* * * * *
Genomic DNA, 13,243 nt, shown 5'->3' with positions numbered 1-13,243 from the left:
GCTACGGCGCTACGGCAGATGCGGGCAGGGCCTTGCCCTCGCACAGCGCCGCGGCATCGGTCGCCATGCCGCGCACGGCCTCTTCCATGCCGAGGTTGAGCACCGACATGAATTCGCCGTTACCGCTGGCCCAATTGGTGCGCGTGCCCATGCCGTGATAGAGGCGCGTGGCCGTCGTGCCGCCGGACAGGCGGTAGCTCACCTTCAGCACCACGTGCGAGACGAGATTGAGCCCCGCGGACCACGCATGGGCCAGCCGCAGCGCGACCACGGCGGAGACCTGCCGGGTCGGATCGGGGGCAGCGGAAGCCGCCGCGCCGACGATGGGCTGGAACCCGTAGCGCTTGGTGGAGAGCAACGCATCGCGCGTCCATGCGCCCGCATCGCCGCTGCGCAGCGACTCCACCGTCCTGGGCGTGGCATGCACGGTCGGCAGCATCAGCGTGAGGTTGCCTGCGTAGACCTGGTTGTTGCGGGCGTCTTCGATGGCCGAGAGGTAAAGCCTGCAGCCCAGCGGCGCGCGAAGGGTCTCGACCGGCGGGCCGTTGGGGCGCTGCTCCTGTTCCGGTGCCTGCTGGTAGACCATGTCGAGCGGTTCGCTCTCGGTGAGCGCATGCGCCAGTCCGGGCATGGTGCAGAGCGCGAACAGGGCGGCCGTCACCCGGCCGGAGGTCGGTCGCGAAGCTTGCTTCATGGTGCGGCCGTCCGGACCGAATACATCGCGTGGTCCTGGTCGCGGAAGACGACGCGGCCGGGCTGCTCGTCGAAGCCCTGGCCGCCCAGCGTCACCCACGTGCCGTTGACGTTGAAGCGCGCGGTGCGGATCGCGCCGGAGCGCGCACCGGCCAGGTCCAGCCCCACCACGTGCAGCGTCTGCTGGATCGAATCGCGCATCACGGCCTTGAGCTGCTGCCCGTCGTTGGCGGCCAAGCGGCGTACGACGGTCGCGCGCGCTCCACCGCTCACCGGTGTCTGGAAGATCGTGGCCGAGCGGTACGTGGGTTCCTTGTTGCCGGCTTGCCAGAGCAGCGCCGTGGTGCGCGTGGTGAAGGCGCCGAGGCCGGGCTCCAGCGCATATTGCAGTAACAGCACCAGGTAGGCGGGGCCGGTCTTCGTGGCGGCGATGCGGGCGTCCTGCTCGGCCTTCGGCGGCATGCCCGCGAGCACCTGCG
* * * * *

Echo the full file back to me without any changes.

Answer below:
Genomic DNA, 13,243 nt, shown 5'->3' with positions numbered 1-13,243 from the left:
GCTACGGCGCTACGGCAGATGCGGGCAGGGCCTTGCCCTCGCACAGCGCCGCGGCATCGGTCGCCATGCCGCGCACGGCCTCTTCCATGCCGAGGTTGAGCACCGACATGAATTCGCCGTTACCGCTGGCCCAATTGGTGCGCGTGCCCATGCCGTGATAGAGGCGCGTGGCCGTCGTGCCGCCGGACAGGCGGTAGCTCACCTTCAGCACCACGTGCGAGACGAGATTGAGCCCCGCGGACCACGCATGGGCCAGCCGCAGCGCGACCACGGCGGAGACCTGCCGGGTCGGATCGGGGGCAGCGGAAGCCGCCGCGCCGACGATGGGCTGGAACCCGTAGCGCTTGGTGGAGAGCAACGCATCGCGCGTCCATGCGCCCGCATCGCCGCTGCGCAGCGACTCCACCGTCCTGGGCGTGGCATGCACGGTCGGCAGCATCAGCGTGAGGTTGCCTGCGTAGACCTGGTTGTTGCGGGCGTCTTCGATGGCCGAGAGGTAAAGCCTGCAGCCCAGCGGCGCGCGAAGGGTCTCGACCGGCGGGCCGTTGGGGCGCTGCTCCTGTTCCGGTGCCTGCTGGTAGACCATGTCGAGCGGTTCGCTCTCGGTGAGCGCATGCGCCAGTCCGGGCATGGTGCAGAGCGCGAACAGGGCGGCCGTCACCCGGCCGGAGGTCGGTCGCGAAGCTTGCTTCATGGTGCGGCCGTCCGGACCGAATACATCGCGTGGTCCTGGTCGCGGAAGACGACGCGGCCGGGCTGCTCGTCGAAGCCCTGGCCGCCCAGCGTCACCCACGTGCCGTTGACGTTGAAGCGCGCGGTGCGGATCGCGCCGGAGCGCGCACCGGCCAGGTCCAGCCCCACCACGTGCAGCGTCTGCTGGATCGAATCGCGCATCACGGCCTTGAGCTGCTGCCCGTCGTTGGCGGCCAAGCGGCGTACGACGGTCGCGCGCGCTCCACCGCTCACCGGTGTCTGGAAGATCGTGGCCGAGCGGTACGTGGGTTCCTTGTTGCCGGCTTGCCAGAGCAGCGCCGTGGTGCGCGTGGTGAAGGCGCCGAGGCCGGGCTCCAGCGCATATTGCAGTAACAGCACCAGGTAGGCGGGGCCGGTCTTCGTGGCGGCGATGCGGGCGTCCTGCTCGGCCTTCGGCGGCATGCCCGCGAGCACCTGCG